History was made in 2014, with the building of Australia’s first 99 percent waste free home, located in the Melbourne suburb of Melton. The project was a joint effort of the centre for design and society at RMIT and the Victorian builder Burbank.

The design strategies used for this project included sustainable variations of brick and roofing materials, along with effective waste management strategies like non-acceptance of over deliveries, packaging return to suppliers, and sand delivery via bulk bags.

This project inspired building designers to conceptualise new and innovative ways to cut down on waste—or eliminate waste materials.

Even so, in 2016, 20 megatons of waste were generated through construction and demolition activities, says the Australian National Waste Report. About 64 percent of this waste was recovered through recycling and energy recovery. Yet a full 7.1 tonne mass was transported to a landfill. This translates to mean that the processes of demolition and construction accounts for about one third of the 64 MT of waste generated, and a quarter of the 27 MT sent to landfills annually.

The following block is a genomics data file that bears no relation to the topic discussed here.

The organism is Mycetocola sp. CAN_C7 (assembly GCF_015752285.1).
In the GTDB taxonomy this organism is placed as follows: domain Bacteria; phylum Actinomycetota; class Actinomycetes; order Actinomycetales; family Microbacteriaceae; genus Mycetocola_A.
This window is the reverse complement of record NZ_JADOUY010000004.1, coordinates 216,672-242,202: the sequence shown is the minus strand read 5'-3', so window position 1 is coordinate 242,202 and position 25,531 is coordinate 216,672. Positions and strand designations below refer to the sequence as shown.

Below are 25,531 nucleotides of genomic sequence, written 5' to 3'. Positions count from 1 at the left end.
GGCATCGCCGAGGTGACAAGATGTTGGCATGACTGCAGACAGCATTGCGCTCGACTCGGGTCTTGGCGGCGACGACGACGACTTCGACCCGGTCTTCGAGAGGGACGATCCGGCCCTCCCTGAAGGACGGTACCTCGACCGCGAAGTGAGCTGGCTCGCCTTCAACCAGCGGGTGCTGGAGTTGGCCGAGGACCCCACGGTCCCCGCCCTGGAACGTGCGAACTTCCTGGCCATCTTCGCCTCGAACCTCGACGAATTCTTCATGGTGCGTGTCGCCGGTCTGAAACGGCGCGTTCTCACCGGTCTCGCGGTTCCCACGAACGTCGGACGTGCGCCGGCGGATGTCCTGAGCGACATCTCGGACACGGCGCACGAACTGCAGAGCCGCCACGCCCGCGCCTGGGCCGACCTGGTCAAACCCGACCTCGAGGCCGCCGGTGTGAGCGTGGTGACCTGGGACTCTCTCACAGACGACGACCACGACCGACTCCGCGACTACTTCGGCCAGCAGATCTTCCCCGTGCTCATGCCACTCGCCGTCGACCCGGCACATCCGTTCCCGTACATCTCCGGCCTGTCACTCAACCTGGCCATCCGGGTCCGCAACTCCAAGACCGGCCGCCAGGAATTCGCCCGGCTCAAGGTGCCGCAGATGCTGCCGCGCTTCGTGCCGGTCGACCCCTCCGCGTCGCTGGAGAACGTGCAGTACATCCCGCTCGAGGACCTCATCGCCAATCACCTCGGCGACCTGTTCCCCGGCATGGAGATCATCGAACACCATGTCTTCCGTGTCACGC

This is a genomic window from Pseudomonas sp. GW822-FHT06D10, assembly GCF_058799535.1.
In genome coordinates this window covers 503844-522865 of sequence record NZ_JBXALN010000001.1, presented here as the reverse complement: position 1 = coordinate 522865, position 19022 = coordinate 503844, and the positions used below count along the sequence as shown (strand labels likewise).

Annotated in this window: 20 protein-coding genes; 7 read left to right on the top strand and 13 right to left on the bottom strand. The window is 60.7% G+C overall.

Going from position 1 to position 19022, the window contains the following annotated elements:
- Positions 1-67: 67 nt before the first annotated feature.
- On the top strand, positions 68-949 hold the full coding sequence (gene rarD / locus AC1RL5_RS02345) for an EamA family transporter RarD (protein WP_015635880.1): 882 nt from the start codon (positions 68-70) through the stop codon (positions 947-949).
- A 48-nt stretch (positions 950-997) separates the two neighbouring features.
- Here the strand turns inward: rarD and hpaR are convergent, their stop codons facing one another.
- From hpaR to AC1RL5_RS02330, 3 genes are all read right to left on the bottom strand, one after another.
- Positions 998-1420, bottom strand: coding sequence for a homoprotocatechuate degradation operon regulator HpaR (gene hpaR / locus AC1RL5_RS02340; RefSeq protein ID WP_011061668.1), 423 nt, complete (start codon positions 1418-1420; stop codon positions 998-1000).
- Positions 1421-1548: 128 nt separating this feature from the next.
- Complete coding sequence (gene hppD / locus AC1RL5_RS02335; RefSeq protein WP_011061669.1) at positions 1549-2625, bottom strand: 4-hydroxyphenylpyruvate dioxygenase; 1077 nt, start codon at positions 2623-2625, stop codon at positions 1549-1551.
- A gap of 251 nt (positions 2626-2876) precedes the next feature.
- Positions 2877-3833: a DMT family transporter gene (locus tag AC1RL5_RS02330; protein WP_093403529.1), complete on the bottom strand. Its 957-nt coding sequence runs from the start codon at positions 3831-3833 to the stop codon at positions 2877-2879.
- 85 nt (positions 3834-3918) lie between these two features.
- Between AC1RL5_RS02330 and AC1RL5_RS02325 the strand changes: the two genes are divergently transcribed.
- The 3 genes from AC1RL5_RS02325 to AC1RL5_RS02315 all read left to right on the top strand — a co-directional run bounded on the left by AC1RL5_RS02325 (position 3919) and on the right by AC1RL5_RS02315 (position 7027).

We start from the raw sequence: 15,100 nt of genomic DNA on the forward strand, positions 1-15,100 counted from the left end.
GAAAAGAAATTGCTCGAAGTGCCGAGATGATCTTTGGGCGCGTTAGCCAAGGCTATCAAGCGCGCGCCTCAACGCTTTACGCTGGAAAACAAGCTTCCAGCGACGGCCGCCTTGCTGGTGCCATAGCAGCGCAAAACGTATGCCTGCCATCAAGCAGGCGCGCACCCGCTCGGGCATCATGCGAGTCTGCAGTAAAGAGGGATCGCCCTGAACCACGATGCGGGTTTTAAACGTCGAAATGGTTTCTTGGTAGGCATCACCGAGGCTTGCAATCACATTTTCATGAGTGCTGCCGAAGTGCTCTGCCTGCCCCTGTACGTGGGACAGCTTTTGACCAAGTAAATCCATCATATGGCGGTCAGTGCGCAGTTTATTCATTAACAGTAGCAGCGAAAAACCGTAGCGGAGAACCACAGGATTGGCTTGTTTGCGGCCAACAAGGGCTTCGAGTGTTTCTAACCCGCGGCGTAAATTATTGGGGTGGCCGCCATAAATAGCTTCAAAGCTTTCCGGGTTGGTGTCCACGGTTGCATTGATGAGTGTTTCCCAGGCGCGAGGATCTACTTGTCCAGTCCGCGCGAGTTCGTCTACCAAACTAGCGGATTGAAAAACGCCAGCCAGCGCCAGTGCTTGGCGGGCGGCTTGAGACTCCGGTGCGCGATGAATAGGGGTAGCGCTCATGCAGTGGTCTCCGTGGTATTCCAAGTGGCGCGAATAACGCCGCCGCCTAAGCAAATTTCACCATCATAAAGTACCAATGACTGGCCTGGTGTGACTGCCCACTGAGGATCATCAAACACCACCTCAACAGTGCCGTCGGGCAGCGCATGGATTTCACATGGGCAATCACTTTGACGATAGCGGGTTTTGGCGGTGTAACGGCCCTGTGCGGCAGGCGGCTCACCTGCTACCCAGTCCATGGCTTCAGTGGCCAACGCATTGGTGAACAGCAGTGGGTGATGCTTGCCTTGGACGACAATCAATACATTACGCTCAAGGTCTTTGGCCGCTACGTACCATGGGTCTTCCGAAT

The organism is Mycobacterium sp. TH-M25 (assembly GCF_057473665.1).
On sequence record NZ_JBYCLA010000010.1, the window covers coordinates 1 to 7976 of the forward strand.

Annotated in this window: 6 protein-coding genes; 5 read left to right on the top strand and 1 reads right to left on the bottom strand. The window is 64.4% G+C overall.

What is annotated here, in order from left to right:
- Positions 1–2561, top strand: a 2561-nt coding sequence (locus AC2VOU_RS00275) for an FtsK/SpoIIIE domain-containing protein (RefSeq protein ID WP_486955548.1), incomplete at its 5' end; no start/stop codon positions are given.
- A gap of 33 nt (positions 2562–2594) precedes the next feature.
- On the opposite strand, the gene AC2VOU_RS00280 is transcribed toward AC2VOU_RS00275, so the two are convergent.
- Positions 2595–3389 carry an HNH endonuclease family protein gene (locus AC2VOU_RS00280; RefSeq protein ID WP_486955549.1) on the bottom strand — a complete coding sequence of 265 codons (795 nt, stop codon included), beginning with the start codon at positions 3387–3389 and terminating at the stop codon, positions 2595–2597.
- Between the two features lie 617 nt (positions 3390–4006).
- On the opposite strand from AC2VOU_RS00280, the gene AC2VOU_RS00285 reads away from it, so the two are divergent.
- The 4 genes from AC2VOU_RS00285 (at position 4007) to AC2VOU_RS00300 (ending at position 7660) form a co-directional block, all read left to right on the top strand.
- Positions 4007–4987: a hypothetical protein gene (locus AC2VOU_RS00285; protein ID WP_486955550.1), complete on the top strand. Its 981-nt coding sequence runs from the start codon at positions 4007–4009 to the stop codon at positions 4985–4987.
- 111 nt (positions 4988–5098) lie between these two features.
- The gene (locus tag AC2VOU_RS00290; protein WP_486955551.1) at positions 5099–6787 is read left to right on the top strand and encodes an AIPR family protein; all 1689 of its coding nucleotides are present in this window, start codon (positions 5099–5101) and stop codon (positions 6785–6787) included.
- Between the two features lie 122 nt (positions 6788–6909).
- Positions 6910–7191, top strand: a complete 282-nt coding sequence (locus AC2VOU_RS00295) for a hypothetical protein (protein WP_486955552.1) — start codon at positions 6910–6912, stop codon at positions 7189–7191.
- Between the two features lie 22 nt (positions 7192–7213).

It is clearly time to build cleaner, and this always starts at the planning stages of every construction project. When choosing materials, for example, materials that generate low waste volumes should be selected—with preference given to materials and systems that can be created off site. Material dimensions should be formulated with respect to standard sizes, with material use planned in accordance with the concept of minimising waste generation. Moreover, all assets should be created to ensure lifelong flexibility. Also use recycled materials whenever possible.

Construction methods, by contrast, should be devised in a manner that minimises the process of the cut and fill site. Learn how to place and recycle bricks in an ecoefficient manner. Use sub-boards and planning wiring when installing electrical wiring, pulse switching and intelligent controls. And surprisingly enough, even specific purchasing methods can contribute to the saving of waste. Don’t overorder—and when you do order, buy recyclable materials that are packaged with an eye to the environment.

In general, the classic call to reduce, reuse, recycle is very applicable here. Separate waste as much as feasible, with recycling bins and waste bins set up and ready to use on site. Staff should be trained regarding waste disposal methods, and waste management procedures should be written into the contract. In short, make every worksite green!